By reducing technical issues to dollars and cents, however, IT managers should be able to explain to even the most frugal of school boards why some corporate donations just aren’t worth the effort.

Let’s take a hypothetical company that wants to donate 150 machines to the local high school. The company is upgrading its workstations and has decided that giving the machines away will reduce inventory, generate a tax write-off, and be a nice way to help the children in the community. The machines have 486/66 processors with 8 MB of RAM and 250-MB hard drives.

If all the school wants to do is set up DOS and Win 3.x on these machines, they would work just fine. However, this would mean supporting different operating systems and explaining to students about a million times why the document they created in Word 97 won’t open on these machines. And does anyone remember what a pain it was to support both TCP/IP and IPX under DOS?

In order to make these machines even marginally useful, they will need at least 8 more megabytes of RAM and at least a 500-MB hard drive. This will let the school present uniform applications and procedures to its users. Additionally, each machine will need a network card and software. Software licenses are not transferable and NICs become obsolete much more slowly than PCs, so each computer had its hard drive erased and its NIC removed before it left the company’s IT department.

If we do the math now, the financial situation begins to speak for itself:

Network card: $35

8 MB RAM: $50

500-MB HD: $100

Windows 95: $50(MOLP-B pricing)

MS Office: $41(MOLP-B pricing)

When all is said and done, each of these “free” machines ends up costing the school about $275. That’s more than $40,000 for 150 machines.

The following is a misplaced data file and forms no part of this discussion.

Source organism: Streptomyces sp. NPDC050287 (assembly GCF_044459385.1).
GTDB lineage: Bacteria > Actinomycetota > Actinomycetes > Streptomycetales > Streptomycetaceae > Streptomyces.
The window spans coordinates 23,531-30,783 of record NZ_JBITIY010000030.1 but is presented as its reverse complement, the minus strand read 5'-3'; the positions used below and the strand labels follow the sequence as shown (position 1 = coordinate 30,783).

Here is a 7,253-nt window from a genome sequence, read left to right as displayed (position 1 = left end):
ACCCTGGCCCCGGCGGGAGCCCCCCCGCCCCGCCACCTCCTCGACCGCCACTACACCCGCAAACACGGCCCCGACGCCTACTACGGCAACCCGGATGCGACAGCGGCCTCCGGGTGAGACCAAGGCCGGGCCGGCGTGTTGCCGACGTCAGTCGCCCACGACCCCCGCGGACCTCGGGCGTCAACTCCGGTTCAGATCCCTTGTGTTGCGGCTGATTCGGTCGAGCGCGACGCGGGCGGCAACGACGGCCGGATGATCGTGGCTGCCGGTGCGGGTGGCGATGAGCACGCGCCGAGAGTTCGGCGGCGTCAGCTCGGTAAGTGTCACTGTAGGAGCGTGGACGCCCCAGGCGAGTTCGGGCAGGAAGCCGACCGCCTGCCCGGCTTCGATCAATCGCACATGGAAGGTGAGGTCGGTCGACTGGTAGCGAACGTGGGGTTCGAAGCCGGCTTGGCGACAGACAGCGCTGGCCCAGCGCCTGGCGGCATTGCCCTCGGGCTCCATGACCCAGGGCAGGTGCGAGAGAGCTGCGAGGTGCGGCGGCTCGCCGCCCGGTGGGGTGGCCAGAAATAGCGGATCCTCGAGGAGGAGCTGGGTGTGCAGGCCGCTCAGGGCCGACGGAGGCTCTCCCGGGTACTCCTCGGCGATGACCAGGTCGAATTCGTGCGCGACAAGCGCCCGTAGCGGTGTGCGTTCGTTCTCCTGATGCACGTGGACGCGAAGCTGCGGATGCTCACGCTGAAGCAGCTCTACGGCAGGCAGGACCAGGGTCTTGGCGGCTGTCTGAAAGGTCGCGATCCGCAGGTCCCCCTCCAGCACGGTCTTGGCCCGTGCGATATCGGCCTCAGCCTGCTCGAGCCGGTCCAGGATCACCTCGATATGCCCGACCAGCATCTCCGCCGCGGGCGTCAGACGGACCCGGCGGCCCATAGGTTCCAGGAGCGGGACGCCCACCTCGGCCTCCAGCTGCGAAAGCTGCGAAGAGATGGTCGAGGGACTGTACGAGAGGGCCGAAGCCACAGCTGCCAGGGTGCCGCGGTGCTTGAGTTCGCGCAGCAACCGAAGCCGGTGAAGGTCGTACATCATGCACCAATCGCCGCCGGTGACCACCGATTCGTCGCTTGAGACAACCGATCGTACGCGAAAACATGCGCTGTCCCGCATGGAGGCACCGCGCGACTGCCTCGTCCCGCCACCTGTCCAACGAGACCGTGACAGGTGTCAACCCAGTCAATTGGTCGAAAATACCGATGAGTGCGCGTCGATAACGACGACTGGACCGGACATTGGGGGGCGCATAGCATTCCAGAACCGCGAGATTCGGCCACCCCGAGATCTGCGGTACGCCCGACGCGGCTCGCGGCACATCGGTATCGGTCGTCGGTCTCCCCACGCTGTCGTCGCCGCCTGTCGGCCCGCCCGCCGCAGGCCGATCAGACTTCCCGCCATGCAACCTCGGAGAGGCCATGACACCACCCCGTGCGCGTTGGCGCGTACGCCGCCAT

Our equation doesn’t take into consideration the cost or time it will take to rent a U-Haul to pick up these machines. The manufacturer’s tech support may or may not be of help, as the machines probably are out of warranty, and we won’t even think about what will happen to these systems at midnight on Dec. 31.

Depending on what a school’s needs are, that $40,000 could supply anywhere from 20 to 50 brand new machines that will work great right out of the box. This would be more than adequate to outfit a new computer lab or to deploy in a few classrooms. With new CPUs, a school can truly save money by using donated monitors instead of buying new ones. Monitors, like NICs, become obsolete much more slowly than PCs.

I don’t want to suggest that companies are always acting out of selfish interests when they make donations. These donations often are the ideas of well-meaning managers and principals who don’t fully understand the technical issues involved. Sometimes they are worth a school’s while and sometimes not. In any case, it’s the job of the school IT manager to evaluate costs and challenges in accepting a donation to determine whether a gift is actually worth getting.